Arriane Serafico: Supercharged

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Photo by Joseph S. Angan

Sporting bright platform shoes, a yellow skirt and thick bangs, Arriane Serafico looks like she’s headed to a magazine photoshoot. It’s no shoot she’s attending, though; Serafico is off to the Senate.

While many fresh grads scramble to be hired by companies, the corporate world never held much charm for this AB MEco ‘09 graduate. Instead, she chose the government. These days, Serafico is working under Senator Teofisto “TG” Guingona III on a bill.

As we sit down in the office of co.lab, a creative studio-cum-office in Pasig where she is a brand ambassador, Serafico dispels any notion of governmental stuffiness. Giggling through the whole interview, she shares her thoughts on governance, creativity and her love for Korean pop culture.

With fresh visions

As a high school valedictorian and Ateneo merit scholar, Serafico was offered positions in two large companies after college. So when she turned these down to work for Kaya Natin!, an NGO led by Harvey Keh, it came as a surprise to many—as well as to herself. “At first, I felt I was a martyr,” she admits. “But [then I realized] working for an NGO shouldn’t be seen as an act of charity in the first place.”

Other than working for Kaya Natin!, Serafico also worked for AHON, an organization that develops libraries for public elementary schools. Her involvement in NGOs taught her to merge her interest in art and her passion to serve; now, Serafico uses this to help the country. “Politics is so different from governance. Politics is mostly about the people in power. It’s not really my personality to deal with that. But for me governance is more of the execution part: making things happen, getting things done.”

But while she finds working in government fulfilling, Serafico doesn’t see herself running for a position. Instead, she wants to start her own organization similar to the global design firm IDEO, which helps institutions in the public and private sector innovate. “If in a couple years, I feel I can best serve [my] mission in my own organization,” she says. Serafico rebuffs those who see her career changes as cause for worry, saying,  “It’s so dynamic. I love meeting and collaborating with other people whose eyes sparkle with passion and purpose. You can’t fake that.”

Fashioning solutions

Her choice of career, while unanticipated, has had its fruits. Apart from working as Sen. Guingona’s creative communications consultant, Serafico can proudly claim co-authorship of a bill to create a national design council for the Philippines similar to ones already in place in South Korea, Thailand and Singapore.

The bill envisions design fields cultivating innovation and creating a visual identity for the country. The council’s job is to improve the country using design, with ideas ranging from the ambitious (creating schools with walls made of plastic bottles) to the immediately pragmatic (revising government forms so that the average citizen may understand them more). Through this, they also aim to empower local designers to be recognized worldwide.

While it’s an impressive endeavor, Serafico sometimes asks herself if she is even making a dent in the universe. She admits that with terms like “creative governance,” success is difficult to measure. “What I do is I balance it out by taking on other extra-curricular activities that yield more concrete results and give me avenues to make a difference in individual lives, on a much more micro basis.”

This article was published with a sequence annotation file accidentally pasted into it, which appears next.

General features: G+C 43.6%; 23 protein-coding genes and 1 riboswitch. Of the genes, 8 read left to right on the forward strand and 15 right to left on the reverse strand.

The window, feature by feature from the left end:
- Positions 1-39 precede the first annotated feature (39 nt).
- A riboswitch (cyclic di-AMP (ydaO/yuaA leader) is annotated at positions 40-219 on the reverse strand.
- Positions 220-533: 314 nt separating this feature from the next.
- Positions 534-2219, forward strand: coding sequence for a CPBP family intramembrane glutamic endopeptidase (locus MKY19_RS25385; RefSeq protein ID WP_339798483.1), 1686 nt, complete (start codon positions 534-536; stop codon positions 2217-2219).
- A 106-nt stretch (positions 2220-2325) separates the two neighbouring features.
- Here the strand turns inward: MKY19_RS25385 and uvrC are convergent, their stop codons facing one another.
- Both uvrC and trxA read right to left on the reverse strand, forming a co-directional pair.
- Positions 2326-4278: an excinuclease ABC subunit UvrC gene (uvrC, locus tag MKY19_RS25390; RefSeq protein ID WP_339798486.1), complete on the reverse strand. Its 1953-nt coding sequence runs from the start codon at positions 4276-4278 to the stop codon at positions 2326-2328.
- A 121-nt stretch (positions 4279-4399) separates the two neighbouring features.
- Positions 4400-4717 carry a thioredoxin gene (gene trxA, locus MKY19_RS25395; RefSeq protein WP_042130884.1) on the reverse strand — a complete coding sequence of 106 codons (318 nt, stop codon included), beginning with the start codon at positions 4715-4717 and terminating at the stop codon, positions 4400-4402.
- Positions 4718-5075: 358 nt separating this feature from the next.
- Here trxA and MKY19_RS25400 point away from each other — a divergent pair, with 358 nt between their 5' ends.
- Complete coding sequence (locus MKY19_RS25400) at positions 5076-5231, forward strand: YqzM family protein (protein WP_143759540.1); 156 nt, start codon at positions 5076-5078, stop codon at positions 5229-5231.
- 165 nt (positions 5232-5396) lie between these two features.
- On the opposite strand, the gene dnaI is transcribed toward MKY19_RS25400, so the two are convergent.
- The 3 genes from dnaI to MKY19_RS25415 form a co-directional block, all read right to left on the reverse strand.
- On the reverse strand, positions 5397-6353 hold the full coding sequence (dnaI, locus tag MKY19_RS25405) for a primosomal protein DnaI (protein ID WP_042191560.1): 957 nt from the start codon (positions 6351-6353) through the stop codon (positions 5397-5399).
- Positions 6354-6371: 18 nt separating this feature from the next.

While one would think of her as atypical in the political scene, Serafico is in fact part of a growing number of young professionals now choosing similar career paths. “Interestingly, a lot of [young] people that I’ve talked to are more open to working in the government, which is good,” Serafico notes.

Changing the game

Because of her work in government, people may be surprised to learn that Serafico is also a fashion blogger, photographer and K-Pop dance instructor. In fact, Serafico is a big fan of South Korean culture and makes a yearly visit to the country to admire their design concepts, the city planning, street art and the people. On her latest trip, for example, she bonded with a Korean shop owner over barbecue—with the help of Google Translate—until the wee hours of the morning.

But for Serafico, travel isn’t simply for leisure. She explains, “I really make sure that I squeeze in travel time throughout the year, so I get to see and learn from the rest of the world, and bring those lessons back home.” For example, Serafico believes the Philippines has the ability to be a leader in tourism if we utilize our strengths as cunningly as Korea has. She says that local tourist spots such as Boracay have the potential to match South Korea’s Jeju Island, the volcanic paradise recently included in the New Seven Wonders of the World. “[The difference is that] they’re so organized in Jeju,” she says.

Though her many responsibilities may seem daunting, Serafico’s youth keeps her in touch with her imagination and idealism. She defines herself by what she does and isn’t afraid to branch out. Despite her hectic schedule, Serafico makes time to write for publications like the Philippine Star, Speed Magazine and Sparkling Magazine; she also maintains a blog where she shares her fashion pictorials, cultural excursions and reflections about work and life.

Here we see one of Serafico’s key qualities—the ability to draw connections between seemingly contradictory elements and use that as a springboard for development. While people box themselves into keeping their interests separate, Serafico instead creates her own Venn diagram where all her pursuits coalesce.

“Everything, separately, makes me passionate,” Serafico says, “but it’s at the intersection of all of it that everything supercharges each other—and the real magic happens.”

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